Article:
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“Business as Usual” for PWC Amid SRO Integration

Pirelli World Challenge boss Greg Gill upbeat on future amid SRO integration…

Photo: PWC

Pirelli World Challenge boss Greg Gill says it’s been “business as usual” for the series in the wake of SRO Motorsport Group’s majority acquisition, although expects further integration into the company’s global platform in the months to come.

SRO announced last month that it has become a majority shareholder in WC Vision, following an initial investment into the sprint race championship in 2016.

The partnership, which brought SRO’s Balance of Performance to the series, has increased in the last two years to include the expansion of the SprintX championship and co-promotion of the Intercontinental GT Challenge round at WeatherTech Raceway Laguna Seca.

Gill, who along with all PWC management remain in unchanged roles, indicated that no major changes are on the horizon, with a focus instead on areas of improvement and leveraging SRO’s procedural knowledge and expertise.

“We’ve been very pleased so far with the integration into the SRO,” Gill told Sportscar365. “Because we had a two-and-a-half year relationship prior to the majority change, in a lot of ways, it’s been business as usual.

“The key aspects, though, is our desire to watch how they put a series together and how they’re able to get shorter running weekends and a more focused championship.

“We’ll certainly be working to that area and we’re looking forward to that in the future.”

One of the first steps taken has been the distribution of a survey to competitors last month at Lime Rock, which will help dictate any potential enhancements.

Gill said the results of the survey will be shared at the next round at Portland International Raceway, with further details on the championship’s future to be revealed during the SRO’s annual press conference at the Total 24 Hours of Spa in July.

“I’ve been really pleased with the paddock response, almost an 80 percent response rate to the survey, which is almost double than we ever had before,” he said.

“I think it helped from us having a ‘State of the Series’ meeting in Lime Rock, and making the announcement about the SRO.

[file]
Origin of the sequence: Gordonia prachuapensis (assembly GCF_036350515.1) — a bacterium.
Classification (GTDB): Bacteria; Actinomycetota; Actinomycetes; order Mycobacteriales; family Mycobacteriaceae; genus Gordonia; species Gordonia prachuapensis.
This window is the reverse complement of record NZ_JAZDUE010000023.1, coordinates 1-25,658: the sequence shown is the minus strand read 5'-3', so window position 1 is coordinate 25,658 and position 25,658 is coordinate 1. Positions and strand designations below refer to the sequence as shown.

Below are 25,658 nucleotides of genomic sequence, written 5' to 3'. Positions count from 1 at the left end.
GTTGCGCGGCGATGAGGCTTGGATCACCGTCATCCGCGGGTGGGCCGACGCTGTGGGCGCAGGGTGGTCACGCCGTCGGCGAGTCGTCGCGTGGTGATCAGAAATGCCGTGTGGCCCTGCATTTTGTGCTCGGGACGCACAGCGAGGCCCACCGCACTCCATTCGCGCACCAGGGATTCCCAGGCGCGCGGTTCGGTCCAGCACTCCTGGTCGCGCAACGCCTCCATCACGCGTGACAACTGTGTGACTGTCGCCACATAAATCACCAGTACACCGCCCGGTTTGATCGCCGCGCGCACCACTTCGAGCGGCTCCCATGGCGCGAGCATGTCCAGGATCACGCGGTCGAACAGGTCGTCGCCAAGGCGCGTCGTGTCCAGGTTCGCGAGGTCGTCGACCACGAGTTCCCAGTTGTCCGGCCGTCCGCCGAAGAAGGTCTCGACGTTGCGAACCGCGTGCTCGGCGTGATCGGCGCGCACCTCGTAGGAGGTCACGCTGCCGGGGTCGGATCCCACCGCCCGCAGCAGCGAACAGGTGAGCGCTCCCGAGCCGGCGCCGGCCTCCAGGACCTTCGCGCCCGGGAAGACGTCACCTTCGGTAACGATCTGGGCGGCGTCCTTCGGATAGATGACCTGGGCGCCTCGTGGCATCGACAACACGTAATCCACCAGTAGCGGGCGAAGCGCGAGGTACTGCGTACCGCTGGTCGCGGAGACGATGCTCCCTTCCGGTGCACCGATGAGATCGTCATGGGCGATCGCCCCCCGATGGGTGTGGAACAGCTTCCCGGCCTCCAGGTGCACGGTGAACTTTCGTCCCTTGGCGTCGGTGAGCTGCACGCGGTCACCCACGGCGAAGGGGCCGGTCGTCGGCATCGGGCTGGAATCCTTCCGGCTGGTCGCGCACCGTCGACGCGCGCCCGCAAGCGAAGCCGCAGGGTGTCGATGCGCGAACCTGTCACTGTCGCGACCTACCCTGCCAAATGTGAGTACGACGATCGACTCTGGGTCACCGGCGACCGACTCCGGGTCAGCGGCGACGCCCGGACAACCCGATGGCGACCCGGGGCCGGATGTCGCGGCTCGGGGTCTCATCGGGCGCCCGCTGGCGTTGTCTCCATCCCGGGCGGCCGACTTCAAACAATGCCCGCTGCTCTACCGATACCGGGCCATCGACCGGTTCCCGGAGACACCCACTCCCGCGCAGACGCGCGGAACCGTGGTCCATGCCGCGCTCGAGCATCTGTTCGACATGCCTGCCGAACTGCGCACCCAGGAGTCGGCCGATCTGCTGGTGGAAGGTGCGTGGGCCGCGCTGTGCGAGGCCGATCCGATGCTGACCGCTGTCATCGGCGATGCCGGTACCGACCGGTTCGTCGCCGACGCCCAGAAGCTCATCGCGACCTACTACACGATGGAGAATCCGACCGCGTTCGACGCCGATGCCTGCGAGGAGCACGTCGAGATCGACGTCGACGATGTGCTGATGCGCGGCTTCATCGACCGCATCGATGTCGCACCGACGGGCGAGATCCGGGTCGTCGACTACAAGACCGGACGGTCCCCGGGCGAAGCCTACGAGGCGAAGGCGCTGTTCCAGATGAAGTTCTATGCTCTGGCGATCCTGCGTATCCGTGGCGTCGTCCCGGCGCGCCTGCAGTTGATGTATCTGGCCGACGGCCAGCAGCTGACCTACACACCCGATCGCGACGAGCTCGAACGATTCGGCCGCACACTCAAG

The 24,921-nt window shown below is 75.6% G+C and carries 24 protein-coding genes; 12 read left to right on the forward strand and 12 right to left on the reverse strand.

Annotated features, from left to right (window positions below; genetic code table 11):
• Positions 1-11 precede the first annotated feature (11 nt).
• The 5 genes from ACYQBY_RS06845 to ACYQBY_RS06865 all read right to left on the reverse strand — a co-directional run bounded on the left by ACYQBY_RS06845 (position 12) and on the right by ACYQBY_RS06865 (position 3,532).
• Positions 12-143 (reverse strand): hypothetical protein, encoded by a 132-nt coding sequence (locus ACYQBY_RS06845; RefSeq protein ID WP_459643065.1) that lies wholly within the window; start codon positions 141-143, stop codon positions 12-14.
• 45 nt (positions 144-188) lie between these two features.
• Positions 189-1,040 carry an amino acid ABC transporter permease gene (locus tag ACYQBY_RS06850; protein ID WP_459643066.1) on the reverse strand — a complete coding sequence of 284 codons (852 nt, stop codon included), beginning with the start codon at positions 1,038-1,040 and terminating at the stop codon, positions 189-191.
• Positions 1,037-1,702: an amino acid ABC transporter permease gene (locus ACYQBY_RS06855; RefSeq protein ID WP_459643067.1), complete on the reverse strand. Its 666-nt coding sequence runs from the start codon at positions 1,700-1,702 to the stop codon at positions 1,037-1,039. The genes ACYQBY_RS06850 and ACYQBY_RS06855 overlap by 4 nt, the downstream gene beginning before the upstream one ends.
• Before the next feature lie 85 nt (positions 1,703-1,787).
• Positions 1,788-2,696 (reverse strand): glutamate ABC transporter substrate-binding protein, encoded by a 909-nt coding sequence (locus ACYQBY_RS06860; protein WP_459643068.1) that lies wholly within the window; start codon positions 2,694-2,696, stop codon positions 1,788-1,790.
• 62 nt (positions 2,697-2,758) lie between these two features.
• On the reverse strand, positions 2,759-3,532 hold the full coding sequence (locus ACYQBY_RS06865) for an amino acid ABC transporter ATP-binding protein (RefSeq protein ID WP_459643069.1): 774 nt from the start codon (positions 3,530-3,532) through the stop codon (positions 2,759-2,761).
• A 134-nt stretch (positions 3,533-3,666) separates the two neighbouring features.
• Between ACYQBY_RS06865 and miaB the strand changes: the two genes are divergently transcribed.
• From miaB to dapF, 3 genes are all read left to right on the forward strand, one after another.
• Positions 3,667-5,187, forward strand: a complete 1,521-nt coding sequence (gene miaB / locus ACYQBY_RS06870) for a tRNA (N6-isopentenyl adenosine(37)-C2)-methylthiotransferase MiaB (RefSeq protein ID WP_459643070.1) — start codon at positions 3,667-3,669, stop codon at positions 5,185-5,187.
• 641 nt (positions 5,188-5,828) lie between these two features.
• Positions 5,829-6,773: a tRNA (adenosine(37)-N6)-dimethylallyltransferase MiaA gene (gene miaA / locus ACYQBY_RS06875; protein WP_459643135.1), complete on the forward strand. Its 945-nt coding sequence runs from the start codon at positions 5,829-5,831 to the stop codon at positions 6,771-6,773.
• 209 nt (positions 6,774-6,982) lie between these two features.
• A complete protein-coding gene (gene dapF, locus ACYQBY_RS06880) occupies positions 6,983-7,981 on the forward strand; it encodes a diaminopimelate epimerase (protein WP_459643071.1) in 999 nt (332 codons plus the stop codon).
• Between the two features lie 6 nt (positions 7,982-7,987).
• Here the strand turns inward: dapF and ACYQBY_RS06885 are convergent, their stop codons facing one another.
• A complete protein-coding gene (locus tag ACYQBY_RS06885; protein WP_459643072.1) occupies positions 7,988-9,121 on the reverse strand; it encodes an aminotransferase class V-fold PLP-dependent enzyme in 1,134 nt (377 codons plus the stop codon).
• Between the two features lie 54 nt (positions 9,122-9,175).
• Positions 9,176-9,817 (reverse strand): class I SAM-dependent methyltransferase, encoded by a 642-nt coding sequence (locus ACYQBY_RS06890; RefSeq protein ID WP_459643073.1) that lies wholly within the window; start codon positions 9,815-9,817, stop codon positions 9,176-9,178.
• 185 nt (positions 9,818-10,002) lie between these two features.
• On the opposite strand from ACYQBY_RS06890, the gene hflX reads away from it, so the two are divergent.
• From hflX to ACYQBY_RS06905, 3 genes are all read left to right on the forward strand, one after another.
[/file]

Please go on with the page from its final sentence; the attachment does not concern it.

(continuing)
“It was very clear to everyone that this is a group relationship. This is how the SRO operates. They gather feedback from the paddock; they take that information and come back to the paddock and say, ‘Here is what we have tabulated from all of your feedback. Here’s how we’re going to move forward.’

“I’ve been really impressed with it… But much more importantly, what I’m excited about is to see as the SRO brings Pirelli World Challenge under its global environment, what does that look like?

“That’s what we’ll have to wait to hear more about about at Spa.”

Gill said he doesn’t expect to see wholesale changes to the structure for 2019.

“I don’t think it’s a big opportunity for changes but it’s a big opportunity for improvements, definitely. That’s the next step for us,” he said.

“We’ll be entering the 30th year of World Challenge next year and that’s due to the loyalty of our fans and our drivers that have been there. There are certainly some teams here that have been part of the series for nearly that long and their opinion is extremely important to us.

“By the same token, we all recognize that in that 30-year period of time how motorsports has changed, and we have to be reflective of those changes. Those are the type of things we are thinking about.”

John Dagys is the founder and Editor-in-Chief of Sportscar365 as well as the recently launched e-racing365 Web site for electric racing. Dagys spent eight years as a motorsports correspondent for Channel, and contributes to other publications worldwide. Contact John



  1. Matt

    June 23, 2018 at 9:31 am

    Will the SRO cost cap GT3 cars and bring expenses down?

  2. SRO will kill GT racing with the decade

    June 23, 2018 at 11:31 am

    Why would they now? They write the rules that have allowed to cars to ever rise in price and decided they could solve it by making GT4 and double the price of that competition as well.

  3. Larry

    June 24, 2018 at 7:31 pm

    Just watched a Blancpain race from Italy. What a snoozefest. Mostly Audis and Lambos (basically same car) with an occasional Jag and a few Mercedes thrown in. Cars that should be in GTE, cars that are “Supercars” on the street, running againt a couple of Lexus and an M6.

    Right now, PWC has more varied cars and better racing.

    • Perspective

      June 25, 2018 at 5:07 am

      Garbage. You watched a Blancpain “Sprint” race (the enduros that make up the other half of the calendar usually have more than 50 cars and are essentially the Sprint-X of the series) and it had Audi R8s, Mercs, Lambo Huracans, Lexus RCFs, with a single Ferrari, Bentley and Jag entry. Compare this to the season average of 10 cars (half the Blancpain Sprint GT3 field and one fifth the Blancpain Enduro field) in PWC with less variety which has only really had any interest when they’ve been having huge crashes on street circuits followed by 20 minute caution periods.

      Also on the bill at Misano was the European GT4 Cup with 44 entries – double the GTS field at Road America before we start throwing that in there.

      The only problem there was that Misano is a rubbish circuit – one of the worst in Italy but with a strong commercial arm that got the series to come – much like the snoozefests we see in PWC at places like Utah and COTA for the same reasons.

      Getting all defensive because “‘murica is better” is just lame.

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